Commandant
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  •  

      Recently I have started playing Age of Conan again (there is a free 2 week trial for existing members) and I have to say that the game has had a well deserved turnaround.

     

      There have been so many improvements that it feel like a completely new game, and that is hard to do for any MMO.

     

      The one and only problem with the game is that there aren't as many players on as I'd like, but that may be because I'm used to the swarm of characters on WoW.

     

      Actually, that last paragraph has me thinking. It sure does feel good to be able to complete a quest without having another steal a node or mob from you, and to not have bored, high level players camping an area.

     

      But thats not to say that the game is empty either, often you come across another player and are able to team up, or fight to the death (on PvP servers you can attack ANYONE!).

     

      I think you should all give the game a try (if you're interested, of course). If you end up logging on, I have two characters:

     

    Aevistan - Gwahlur

    and

    Valmir - Gwahlur

     

    I play on Aevistan more, so if you ever get around to playing, I may be on that.

     

  •    After I write a comparison, I usually glance over the other comparisons on the page to see if there is anything I missed in mine. This is when I note the sheer length of my comparison compared to others.

       Should I try to write less in each comparison? Does it annoy you to see such long comparisons? Also, do you not bother to read a comparison if you deem it too long?

       Some feedback would be much appreciated. =]
  • I am about to add all of the people who posted in the Gamertag call out blog, and was wondering, what games do you play if you go on XBL?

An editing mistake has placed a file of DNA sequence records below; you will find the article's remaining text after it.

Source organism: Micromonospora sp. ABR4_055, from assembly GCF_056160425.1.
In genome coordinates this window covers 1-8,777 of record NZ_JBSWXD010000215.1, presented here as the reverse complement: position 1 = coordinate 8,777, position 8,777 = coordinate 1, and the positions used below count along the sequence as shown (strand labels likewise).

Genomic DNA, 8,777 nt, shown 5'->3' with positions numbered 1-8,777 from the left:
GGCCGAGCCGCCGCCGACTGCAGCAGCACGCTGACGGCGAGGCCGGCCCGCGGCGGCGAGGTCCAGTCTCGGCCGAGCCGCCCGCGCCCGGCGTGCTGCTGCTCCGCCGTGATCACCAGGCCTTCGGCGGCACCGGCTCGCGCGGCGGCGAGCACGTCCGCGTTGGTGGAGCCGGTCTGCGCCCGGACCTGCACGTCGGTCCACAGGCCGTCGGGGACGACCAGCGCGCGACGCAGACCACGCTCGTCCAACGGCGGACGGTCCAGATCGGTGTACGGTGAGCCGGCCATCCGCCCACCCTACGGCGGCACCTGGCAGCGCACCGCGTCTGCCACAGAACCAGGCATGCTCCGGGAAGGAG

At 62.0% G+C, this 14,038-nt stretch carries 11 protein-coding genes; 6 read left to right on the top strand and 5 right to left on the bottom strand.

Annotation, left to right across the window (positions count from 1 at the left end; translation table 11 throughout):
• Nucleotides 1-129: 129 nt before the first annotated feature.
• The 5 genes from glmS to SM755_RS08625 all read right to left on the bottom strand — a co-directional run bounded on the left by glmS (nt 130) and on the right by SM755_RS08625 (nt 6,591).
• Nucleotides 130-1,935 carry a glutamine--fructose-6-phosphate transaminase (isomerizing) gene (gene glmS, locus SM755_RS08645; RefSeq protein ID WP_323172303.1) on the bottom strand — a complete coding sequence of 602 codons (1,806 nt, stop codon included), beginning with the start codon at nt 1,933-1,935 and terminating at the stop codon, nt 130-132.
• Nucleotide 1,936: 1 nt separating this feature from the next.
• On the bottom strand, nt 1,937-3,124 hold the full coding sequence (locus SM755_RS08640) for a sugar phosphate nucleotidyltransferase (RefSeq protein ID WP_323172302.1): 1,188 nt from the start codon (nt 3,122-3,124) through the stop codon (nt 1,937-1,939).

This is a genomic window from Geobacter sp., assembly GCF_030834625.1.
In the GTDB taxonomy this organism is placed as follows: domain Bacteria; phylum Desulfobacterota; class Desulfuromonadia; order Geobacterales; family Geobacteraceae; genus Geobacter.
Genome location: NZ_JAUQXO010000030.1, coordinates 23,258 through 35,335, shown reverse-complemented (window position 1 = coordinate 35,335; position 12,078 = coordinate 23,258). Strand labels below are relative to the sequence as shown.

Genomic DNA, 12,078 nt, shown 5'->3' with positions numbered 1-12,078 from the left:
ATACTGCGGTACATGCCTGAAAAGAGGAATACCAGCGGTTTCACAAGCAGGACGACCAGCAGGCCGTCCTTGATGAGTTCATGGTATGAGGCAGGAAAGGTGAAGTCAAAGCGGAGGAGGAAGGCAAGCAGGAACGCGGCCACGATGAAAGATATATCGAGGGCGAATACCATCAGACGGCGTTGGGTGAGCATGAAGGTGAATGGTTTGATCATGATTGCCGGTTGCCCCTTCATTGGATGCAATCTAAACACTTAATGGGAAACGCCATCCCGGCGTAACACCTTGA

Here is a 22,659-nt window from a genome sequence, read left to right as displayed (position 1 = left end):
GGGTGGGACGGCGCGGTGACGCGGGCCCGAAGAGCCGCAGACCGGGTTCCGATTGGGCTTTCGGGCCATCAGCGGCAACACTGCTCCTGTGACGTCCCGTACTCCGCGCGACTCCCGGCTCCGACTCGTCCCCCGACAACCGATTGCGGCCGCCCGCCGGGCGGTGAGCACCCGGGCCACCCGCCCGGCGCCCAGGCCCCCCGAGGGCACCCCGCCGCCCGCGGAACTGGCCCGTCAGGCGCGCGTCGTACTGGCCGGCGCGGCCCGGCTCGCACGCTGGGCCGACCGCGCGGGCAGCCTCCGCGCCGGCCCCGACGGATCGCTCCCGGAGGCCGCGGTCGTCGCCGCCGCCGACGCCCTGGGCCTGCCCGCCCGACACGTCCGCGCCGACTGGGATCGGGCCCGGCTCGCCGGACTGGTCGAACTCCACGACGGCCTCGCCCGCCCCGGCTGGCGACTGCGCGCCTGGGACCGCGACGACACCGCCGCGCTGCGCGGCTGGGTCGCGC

I usually play CoD5 but as my friend has it, I am restricted to one of my other 20 Xbox games. Most of which, I add, don't have online capabilities.

    Also I am in Australia which means I will probably be on at strange times in your area.

    But besides all this, I hope we will be able to play a game or two together. =]

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Recent Game Comparisons

  • Banjo-Kazooie is better than The Legend of Zelda: Wind Waker
    Overall Comparison
        Banjo-Kazooie brings back nostalgic memories, of a time when I didn't care about multiplayer or achievements, and just played games for pure fun. I played Wind Waker a few years after Banjo-Kazooie... more
        Banjo-Kazooie brings back nostalgic memories, of a time when I didn't care about multiplayer or achievements, and just played games for pure fun. I played Wind Waker a few years after Banjo-Kazooie and I was enthralled by it also, loving the gameplay, items and the graphics.

        This is actually a really hard comparison to make as I love both games almost equally, but it is on my comparison list so it shall be done!

        The reasons, in my opinion, why Banjo-Kazooie was better than Wind Waker are the reward and the grind.

        Nothing beats the feeling when you receive that jiggy that you've been working hard to achieve, the happiness and joy often made my mum ask me what I was smiling about. Also these jiggies weren't there just for show, they opened up new levels for more fun to be had and exploring to do.